The Drouillard House

We often sat on the front porch of the homeplace after dinner, listening in the dark to “brother” — the oldest of mother’s siblings — talk the Bible into flesh and blood. Sometimes, the stories turned to the mansion down the road built for a southern belle who shocked Nashville society with her marriage to a Union officer in September, 1864.

Relatives and friends of Mary Florence refused to attend her wedding to Capt. James Pierre Drouillard, an Ohio native and West Point graduate. So they moved west, to the hills and hollows of Cumberland Furnance, TN. Eventually they were accepted back into the Nashville fold. In the next century, mother’s friends lived in that home. The girls would drift slowly down the three-story spiral staircase, practicing for their grownup lives. So did I, once, when mother took me there.

So I always wondered about the girls as they moved along the stairway toward long-ago beaus waiting in the foyer. Did they see the faint outlines of a man in uniform standing in shadow? A wisp of a forever love conjured by bedtime stories and the embedded memories of a magnificent old home.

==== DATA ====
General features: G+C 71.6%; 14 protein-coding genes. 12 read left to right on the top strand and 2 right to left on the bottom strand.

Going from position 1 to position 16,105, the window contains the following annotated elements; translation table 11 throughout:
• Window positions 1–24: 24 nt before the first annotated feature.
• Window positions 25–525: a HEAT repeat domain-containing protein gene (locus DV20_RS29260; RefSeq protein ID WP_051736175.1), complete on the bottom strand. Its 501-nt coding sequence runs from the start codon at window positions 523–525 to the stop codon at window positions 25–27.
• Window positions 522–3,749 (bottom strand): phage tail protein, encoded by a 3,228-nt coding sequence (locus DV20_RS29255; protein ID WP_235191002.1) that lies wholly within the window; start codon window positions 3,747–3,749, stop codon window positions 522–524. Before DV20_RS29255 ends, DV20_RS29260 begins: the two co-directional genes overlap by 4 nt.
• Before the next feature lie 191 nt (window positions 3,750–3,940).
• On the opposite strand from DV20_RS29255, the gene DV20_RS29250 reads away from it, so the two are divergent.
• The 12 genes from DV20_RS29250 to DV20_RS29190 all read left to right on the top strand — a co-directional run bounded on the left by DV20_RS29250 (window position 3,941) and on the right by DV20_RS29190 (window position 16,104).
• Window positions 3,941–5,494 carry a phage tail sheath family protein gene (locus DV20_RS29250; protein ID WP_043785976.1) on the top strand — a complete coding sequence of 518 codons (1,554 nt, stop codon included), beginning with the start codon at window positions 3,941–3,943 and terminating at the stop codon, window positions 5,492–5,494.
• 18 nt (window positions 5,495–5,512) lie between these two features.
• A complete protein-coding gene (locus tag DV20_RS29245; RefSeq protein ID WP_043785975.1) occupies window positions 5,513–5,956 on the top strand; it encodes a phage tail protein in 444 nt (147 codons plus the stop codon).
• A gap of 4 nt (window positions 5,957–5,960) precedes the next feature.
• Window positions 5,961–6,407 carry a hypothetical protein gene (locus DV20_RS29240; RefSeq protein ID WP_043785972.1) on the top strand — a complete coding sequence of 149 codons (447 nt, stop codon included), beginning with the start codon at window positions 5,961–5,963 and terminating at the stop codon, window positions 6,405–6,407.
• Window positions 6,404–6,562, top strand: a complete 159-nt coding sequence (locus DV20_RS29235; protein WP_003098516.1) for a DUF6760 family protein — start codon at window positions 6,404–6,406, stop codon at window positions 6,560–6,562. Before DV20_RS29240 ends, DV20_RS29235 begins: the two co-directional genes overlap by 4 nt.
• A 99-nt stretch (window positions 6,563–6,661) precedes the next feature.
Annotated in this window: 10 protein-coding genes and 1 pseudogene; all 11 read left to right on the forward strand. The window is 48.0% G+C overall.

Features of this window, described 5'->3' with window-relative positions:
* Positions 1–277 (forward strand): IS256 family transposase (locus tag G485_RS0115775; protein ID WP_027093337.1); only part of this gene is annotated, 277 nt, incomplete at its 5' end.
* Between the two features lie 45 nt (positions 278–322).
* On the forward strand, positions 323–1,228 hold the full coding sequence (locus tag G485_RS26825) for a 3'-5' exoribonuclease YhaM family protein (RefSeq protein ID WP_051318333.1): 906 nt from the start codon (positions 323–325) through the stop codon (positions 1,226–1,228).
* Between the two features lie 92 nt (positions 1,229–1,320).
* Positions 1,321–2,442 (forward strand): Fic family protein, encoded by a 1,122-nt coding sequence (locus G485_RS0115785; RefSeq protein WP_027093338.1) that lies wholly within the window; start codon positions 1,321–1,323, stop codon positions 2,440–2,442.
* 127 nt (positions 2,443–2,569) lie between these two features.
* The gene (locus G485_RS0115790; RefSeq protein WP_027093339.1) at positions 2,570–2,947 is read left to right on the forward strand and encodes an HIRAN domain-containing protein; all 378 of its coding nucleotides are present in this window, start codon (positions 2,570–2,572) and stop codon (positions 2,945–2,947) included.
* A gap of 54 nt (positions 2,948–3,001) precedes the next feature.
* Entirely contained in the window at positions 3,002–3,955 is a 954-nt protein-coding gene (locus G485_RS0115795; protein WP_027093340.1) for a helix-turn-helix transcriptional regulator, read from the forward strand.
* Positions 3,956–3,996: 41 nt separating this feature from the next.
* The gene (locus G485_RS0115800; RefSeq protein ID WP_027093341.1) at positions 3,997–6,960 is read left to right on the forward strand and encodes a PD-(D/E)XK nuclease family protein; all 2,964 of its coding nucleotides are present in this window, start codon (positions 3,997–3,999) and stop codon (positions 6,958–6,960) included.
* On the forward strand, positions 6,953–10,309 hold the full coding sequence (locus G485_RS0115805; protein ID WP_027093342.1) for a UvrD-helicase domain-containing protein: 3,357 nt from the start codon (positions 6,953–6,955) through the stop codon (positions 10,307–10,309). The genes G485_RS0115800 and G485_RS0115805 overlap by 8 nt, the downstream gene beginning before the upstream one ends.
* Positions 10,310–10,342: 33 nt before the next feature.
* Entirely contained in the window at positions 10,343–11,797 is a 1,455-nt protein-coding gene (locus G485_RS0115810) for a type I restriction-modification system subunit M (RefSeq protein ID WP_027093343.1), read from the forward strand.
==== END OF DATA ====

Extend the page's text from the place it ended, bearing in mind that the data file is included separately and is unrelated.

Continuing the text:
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About Carole Corlew

I am a freelance writer and editor. I spent years in the news business, primarily as an editor. I started out in newspapers, but soon found the "wires" more suitable for the restless soul. Despite that, I've now lived in the Washington, D.C. area for 30 years, in D.C., Baltimore and now Virginia. When we moved to Virginia, just a few miles from the capital, my Iowa-born husband quipped that I had insisted on that location so I could be "a few steps closer to her beloved deep south." We have a teenage son.

6 thoughts on “The Drouillard House

  1. Sheila Ryan

    I like the temporary exile out west — all the way west to Cumberland Furnace, followed by the return of the expatriates to Nashville.

  2. Carole Corlew

    Thank you very much for your comments. Shelia, Mary Florence inherited the furnace from her grandfather. When they returned to Nashville in 1886, Mary Florence was “one of its most colorful social queens.”

    And I’m the one in the house now, in recurring dreams. I recognize it the instant I see the red carpet. And then I go that staircase.

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